Dana, I wonder what you mean when you say “Also it isn’t a coincidence that some 2nd/3rd generation Asians assimilate better in the US. While they most certainly experience racism Asian children ‘grow up white’ more easily because they have products that look enough like them.” It’s dangerous to suggest that Asian Americans, whatever generation, are closer to whiteness than other non-whites because it renders invisible or less important some of the real hardships we encounter because of our race. We’re othered and bullied (http://nces.ed.gov/pubsearch/pubsinfo.asp?pubid=2011336) and left out for a variety of reasons and in a variety of ways, and I think saying one group is closer to whiteness or doesn’t suffer one or another oppression will lead only to us playing oppression olympics, which is not productive for this kind of conversation.
It’s a chore to find a good Asian doll because companies think there isn’t a demand, because the existing white dolls have such huge marketing campaigns behind them, because the Asian ones they come up with aren’t that good, because few companies make Asian dolls. I was fortunate to grow up in a family situation where we traveled to Korea every other year and my parents bought me real Korean dolls. I’m about to give birth to a girl, and I had a very hard time finding an Asian doll that wasn’t made by Mattel or American Girl (same company).
I also think it’s unfair to suggest that people of color don’t buy xyz products, that we keep to ourselves, and therefore things are not being made for us. Ethnic enclaves exist because they provide smaller safe spaces in larger unsafe spaces, but as entrenched as we may be in our particular ethnic enclaves, we still live in American society, and there’s no getting away from mainstream products, media and its messages. We’ve been demanding more non-white representation in children’s books for DECADES and yet the numbers have not shifted. We cannot be blamed for this.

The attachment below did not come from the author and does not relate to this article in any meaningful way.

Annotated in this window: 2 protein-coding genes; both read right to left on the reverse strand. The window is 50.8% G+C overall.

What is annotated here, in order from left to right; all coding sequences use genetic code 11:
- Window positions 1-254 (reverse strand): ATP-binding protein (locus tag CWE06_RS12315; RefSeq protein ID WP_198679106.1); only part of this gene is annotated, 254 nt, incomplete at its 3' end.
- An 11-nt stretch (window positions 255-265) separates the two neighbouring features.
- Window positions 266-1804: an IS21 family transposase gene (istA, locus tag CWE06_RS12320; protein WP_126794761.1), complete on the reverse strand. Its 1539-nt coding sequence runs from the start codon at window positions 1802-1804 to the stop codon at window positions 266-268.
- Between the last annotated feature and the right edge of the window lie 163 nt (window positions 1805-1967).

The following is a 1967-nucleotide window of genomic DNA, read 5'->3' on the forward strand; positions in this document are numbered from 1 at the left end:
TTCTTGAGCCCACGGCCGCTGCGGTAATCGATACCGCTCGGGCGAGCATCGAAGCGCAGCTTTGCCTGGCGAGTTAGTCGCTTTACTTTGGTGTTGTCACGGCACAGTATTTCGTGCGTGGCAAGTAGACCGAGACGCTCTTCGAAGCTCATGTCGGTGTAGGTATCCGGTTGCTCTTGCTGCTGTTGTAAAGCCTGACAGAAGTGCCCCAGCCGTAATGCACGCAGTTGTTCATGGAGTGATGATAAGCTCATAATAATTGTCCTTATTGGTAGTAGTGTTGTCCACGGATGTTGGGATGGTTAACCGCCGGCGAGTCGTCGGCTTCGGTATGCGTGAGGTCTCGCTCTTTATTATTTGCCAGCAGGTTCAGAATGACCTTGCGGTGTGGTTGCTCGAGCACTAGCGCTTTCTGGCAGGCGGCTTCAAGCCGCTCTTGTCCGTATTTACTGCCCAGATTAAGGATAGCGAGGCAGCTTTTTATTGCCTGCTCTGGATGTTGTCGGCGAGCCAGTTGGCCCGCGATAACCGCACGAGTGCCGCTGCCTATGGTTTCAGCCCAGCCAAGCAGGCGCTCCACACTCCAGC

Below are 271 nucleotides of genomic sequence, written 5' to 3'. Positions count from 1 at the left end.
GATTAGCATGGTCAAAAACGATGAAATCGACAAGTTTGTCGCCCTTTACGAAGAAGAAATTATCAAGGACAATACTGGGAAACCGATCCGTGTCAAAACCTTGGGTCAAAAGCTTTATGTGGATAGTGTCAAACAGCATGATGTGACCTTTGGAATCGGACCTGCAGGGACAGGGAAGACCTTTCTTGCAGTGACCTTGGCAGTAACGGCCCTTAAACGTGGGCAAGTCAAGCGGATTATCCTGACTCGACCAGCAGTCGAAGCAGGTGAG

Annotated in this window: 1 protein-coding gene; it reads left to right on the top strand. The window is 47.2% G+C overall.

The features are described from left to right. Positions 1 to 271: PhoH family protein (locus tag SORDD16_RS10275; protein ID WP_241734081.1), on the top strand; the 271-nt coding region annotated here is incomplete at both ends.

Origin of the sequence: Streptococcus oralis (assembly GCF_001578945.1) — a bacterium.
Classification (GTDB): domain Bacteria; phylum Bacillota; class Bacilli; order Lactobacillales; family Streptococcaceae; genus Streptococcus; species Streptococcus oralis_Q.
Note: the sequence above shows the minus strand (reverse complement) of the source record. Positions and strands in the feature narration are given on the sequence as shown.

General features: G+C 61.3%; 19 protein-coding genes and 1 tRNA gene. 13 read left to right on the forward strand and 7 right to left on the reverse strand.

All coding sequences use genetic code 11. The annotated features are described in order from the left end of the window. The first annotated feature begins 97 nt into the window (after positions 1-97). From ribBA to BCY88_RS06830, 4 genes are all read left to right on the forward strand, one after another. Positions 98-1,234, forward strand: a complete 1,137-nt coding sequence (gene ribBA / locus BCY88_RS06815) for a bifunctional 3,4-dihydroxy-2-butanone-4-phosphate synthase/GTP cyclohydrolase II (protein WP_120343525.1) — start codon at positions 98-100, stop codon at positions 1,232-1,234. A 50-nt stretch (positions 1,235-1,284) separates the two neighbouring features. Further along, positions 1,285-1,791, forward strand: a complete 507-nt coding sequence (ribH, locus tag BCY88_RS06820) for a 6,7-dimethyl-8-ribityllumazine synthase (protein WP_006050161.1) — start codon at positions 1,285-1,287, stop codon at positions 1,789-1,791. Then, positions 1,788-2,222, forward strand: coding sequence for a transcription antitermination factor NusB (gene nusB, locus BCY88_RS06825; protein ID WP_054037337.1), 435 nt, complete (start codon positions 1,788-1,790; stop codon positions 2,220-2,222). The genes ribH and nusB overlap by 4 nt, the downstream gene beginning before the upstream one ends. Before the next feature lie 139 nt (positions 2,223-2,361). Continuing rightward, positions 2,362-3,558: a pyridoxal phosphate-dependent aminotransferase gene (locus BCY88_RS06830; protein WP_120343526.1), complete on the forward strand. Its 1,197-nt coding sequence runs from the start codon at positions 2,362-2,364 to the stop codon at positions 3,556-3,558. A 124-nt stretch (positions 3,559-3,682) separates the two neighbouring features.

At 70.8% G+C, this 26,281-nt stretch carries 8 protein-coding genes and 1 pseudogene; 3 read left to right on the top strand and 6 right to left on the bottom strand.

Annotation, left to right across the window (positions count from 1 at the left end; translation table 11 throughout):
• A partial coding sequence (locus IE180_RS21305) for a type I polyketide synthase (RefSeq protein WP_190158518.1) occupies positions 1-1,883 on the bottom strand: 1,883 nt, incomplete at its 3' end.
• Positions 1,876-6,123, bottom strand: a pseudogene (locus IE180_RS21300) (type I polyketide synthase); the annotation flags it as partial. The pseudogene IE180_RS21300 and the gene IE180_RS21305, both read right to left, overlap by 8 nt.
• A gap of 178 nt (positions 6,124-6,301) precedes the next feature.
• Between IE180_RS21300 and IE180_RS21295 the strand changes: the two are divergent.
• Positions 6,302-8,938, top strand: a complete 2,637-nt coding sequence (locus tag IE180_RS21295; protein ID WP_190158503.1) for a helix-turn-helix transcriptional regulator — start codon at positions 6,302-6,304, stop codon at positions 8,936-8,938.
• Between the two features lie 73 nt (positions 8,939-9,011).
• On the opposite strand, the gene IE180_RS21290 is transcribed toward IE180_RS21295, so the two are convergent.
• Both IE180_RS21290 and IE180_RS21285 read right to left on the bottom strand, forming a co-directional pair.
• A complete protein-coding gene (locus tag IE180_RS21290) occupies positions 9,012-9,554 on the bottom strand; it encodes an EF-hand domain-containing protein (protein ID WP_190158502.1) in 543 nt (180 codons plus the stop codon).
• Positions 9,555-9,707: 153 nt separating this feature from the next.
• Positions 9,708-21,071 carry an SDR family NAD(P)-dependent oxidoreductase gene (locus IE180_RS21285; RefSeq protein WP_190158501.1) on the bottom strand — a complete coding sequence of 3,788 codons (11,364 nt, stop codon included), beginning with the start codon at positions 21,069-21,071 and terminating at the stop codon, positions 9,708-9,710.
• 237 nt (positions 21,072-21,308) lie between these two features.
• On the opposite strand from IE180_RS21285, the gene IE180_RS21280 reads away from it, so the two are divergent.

As an Asian American, I don’t see products being marketed to me because I’m “closer to whiteness” than other people. I see products marketed to me because of real or perceived consumer power (http://www.latimes.com/local/la-me-ff-1206-asian-spending-20131206,0,180429.story#axzz2mj98WvS0).
An eye-opening piece on race issues and teaching kids about diversity! I applaud Howey for the way she handled the situation.
As a second generation Chinese-American, I wouldn’t say that I preferred “white products” or “white culture” over other products and cultures. My parents bought a diverse range of toys when I was growing up; I had a white Barbie, but I also had a Chinese Barbie and a Japanese Barbie. I loved the cheongsam that the Chinese Barbie came with and I don’t think I would have accepted a brown/black-haired white doll wearing the cheongsam as the same.